In the previous unit, we discovered the most fundamental area, the foundation of mathematical logic — propositional calculus. We encountered the idea of simple propositions; made compound propositions by combining the simpler ones with logical operators, considered valuations and interpretations; explored equivalences, specifically the laws of De Morgan.
In short, we discovered a lot on propositional logic. It is of key significance in all other areas of logic that we'll study from this point onwards. Everything follows or extends from the ideas developed in PL.
In this unit, we aim to cover first-order logic, given that we know are familiar with zeroth-order logic. Let's start...
What is predicate logic?
Propositional logic is a powerful tool to represent simple ideas of specific things. For instance, all of the following sentences are propositions:
'Tom is a cat.'
'Tom is lazy.'
'Alex is studying.'
'Cricket is easy.'
'Python language is challenging.'
C++' is easy.'
...and can therefore be easily be modeled into propositional variables, or used to create compound logical expressions, precisely reason, and so on.
The given sentences can be converted into some logical expressions even if that expression is as simple as a single, primitive sentence.
However, PL can't perfectly model all declarative sentences.
Let's first see something easily representable in propositional logic. Consider the following two propositions:
'If Tom is a cat, then he is lazy.'
'Tom is a cat.'
Suppose both of them are true. Purely based on natural intuition, we feel that we could conclude that 'Tom is lazy'.
And guess what, our deduction can even be proven mathematically by constructing a truth table. (We'll see how to express these two sentences and our conclusion based on them, as logical expression when we create arguments in logic.)
But now consider the following two sentences:
'All cats are lazy.'
'Tom is a cat.'
What's told to us is that all cats are lazy, and that Tom is a cat. Therefore, once again, just from pure intuition, we might say that Tom is lazy, and that would indeed be right.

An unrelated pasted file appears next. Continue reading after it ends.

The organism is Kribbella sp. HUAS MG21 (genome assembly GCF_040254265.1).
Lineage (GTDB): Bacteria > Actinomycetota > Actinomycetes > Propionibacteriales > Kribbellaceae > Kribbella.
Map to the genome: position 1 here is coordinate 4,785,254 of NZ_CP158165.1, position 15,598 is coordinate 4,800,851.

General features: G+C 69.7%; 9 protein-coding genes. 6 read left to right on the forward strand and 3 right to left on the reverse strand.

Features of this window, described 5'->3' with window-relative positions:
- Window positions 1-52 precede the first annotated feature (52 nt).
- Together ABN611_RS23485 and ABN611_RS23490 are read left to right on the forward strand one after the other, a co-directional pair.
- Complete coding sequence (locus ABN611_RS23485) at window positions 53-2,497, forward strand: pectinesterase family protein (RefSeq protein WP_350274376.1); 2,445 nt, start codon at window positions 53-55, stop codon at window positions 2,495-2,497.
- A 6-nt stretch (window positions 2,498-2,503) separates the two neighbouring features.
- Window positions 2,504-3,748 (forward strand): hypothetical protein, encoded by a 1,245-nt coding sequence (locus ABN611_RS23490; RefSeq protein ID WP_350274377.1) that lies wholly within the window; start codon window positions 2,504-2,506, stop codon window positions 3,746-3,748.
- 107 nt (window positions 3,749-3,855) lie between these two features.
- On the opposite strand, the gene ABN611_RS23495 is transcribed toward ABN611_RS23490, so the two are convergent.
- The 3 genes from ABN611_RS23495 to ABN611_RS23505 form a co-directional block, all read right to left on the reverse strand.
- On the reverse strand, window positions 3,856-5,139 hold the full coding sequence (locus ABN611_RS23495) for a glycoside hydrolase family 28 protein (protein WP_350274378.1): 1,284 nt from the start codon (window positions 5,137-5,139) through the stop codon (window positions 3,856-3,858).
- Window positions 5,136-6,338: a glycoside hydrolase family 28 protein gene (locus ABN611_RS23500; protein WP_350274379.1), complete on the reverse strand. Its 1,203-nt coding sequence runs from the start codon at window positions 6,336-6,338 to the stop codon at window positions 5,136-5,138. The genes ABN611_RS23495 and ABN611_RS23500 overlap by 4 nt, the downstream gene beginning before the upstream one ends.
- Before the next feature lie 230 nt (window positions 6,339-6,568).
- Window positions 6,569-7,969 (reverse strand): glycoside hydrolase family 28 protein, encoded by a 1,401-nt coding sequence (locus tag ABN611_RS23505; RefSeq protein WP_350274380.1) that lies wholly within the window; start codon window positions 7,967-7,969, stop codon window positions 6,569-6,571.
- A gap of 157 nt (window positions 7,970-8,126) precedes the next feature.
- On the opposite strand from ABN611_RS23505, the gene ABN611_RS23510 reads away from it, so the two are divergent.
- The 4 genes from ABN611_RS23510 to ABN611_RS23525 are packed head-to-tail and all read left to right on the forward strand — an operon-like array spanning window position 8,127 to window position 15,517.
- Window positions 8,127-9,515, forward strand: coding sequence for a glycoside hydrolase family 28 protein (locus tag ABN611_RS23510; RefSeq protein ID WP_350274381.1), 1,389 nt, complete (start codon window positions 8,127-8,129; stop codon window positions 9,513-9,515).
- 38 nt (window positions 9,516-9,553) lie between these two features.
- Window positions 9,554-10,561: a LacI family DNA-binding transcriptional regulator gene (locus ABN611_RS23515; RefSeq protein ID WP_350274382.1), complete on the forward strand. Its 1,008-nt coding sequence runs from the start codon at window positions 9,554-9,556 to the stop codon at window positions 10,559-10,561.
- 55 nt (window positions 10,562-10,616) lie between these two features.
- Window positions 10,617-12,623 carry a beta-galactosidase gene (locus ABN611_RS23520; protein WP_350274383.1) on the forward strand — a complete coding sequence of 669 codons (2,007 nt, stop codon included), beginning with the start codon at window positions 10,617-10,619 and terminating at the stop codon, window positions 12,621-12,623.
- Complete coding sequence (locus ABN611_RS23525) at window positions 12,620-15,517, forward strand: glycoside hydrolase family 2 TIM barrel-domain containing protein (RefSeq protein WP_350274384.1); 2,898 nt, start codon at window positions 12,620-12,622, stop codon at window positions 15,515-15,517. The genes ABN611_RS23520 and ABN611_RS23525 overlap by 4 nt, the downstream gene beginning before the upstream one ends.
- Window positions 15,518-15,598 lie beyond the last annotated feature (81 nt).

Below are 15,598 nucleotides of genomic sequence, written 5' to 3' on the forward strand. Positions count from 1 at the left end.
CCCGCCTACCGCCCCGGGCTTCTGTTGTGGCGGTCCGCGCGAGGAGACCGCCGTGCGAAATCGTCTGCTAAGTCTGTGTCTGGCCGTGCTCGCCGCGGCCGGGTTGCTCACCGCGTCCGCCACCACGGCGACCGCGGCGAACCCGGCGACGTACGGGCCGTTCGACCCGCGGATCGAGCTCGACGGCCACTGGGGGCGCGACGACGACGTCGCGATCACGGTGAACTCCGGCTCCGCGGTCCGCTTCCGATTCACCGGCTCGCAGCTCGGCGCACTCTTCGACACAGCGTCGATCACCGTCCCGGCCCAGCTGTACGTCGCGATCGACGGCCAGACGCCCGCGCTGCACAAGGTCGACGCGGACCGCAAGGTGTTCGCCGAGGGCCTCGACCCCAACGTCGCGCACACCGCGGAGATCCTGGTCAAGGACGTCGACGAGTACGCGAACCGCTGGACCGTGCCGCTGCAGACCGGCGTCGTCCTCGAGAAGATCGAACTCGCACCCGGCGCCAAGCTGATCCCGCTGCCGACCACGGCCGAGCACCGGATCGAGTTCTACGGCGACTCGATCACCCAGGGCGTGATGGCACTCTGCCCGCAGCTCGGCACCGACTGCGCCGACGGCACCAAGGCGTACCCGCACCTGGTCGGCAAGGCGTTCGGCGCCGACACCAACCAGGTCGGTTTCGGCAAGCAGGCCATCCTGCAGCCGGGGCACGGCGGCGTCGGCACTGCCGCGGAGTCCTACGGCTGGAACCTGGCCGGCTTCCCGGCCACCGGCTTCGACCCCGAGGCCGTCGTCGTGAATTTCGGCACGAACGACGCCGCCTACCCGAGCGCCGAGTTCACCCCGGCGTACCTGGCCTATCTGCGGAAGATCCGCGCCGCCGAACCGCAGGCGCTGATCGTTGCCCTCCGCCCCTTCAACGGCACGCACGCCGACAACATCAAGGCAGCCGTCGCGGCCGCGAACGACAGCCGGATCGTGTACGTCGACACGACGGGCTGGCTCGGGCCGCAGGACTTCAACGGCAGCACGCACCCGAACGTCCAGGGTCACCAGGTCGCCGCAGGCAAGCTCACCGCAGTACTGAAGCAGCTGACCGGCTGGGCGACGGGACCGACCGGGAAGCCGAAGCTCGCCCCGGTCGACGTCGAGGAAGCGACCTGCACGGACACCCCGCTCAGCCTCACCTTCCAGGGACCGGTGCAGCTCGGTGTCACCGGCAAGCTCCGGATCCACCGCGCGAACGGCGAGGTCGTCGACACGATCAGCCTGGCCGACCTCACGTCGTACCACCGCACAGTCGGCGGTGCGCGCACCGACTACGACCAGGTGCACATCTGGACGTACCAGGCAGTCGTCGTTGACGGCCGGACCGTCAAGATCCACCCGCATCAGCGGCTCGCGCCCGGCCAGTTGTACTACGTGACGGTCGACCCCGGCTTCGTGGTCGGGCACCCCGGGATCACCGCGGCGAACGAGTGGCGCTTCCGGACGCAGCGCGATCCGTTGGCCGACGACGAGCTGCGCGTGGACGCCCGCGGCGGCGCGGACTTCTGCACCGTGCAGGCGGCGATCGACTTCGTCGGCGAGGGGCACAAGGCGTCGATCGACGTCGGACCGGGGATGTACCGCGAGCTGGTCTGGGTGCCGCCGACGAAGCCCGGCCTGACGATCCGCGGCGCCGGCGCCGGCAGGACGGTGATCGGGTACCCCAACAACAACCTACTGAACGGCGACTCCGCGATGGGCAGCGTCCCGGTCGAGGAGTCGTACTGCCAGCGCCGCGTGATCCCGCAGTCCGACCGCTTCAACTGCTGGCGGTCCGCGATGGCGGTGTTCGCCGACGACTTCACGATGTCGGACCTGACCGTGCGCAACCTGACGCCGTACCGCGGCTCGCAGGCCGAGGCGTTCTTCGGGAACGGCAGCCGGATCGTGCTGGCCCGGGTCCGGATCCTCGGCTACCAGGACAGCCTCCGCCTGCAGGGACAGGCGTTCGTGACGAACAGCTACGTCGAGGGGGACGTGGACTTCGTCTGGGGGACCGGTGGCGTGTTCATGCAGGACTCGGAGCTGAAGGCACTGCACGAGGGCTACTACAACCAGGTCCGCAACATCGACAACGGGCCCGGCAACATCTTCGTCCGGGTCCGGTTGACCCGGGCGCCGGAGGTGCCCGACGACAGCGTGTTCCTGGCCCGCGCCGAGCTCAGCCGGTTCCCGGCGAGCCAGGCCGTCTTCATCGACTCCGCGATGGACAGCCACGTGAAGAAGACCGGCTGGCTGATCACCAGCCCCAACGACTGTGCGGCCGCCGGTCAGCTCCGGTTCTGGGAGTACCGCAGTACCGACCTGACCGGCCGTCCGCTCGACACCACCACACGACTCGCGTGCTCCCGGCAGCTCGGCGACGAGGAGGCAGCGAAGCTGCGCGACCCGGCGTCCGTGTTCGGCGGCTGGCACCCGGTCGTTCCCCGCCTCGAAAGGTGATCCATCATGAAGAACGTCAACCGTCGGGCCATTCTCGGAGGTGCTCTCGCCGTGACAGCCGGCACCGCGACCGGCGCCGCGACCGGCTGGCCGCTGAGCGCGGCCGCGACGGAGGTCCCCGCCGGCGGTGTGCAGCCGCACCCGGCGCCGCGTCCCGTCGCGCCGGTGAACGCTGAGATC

But how do we prove such a statement in PL? How would you represent the first sentence in PL? One way is to call it ::p::, the second ::q::, and then based on both of them, deduce another proposition ::r::.
Does this make sense?
Two different propositions seem to be asserting the truth of a third different proposition. Doesn't make much sense!
There ought to be some connection between the premises and the conclusion in the symbolic expressions, since, linguistically, there is a definite connection.
But, if we look symbolically, we don't see any connection between the propositional expressions. That's because propositional logic is NOT well-equipped to precisely model statements making assertions for a 'group of objects'.
Yes, we could model statements like 'Tom is a cat' precisely in PL, but not statements like 'Every cat is lazy', 'All banks are closed', 'All shopping centres are giving discounts', 'All men are mortal', and so on.
Propositional logic just fails to represent statements where assertions are made regarding unknown objects. It can only work as long as the objects are known i.e. they are specific.
To model such statements, we use a stronger system called predicate calculus.
What are predicates? We'll see that in just a moment.
Note that predicate logic is not a replacement for propositional logic — not at all. In fact, we are concerned with creating propositions in predicate logic as well. It's just an extension to propositional logic to make mathematical logic, as a whole, much more stronger and much more precise.
Predicate logic allows us to express statements referring to a group of objects easily. We'll see how it does so, in the upcoming chapters, but the concepts utilised are extremely easy to understand.
Much of mathematical theorems or unproven assertions that we know today can only be precisely represented in predicate logic.
Hence, it won't be wrong to say that predicate logic is also of immense importance when it comes to mathematics and reasoning, in general.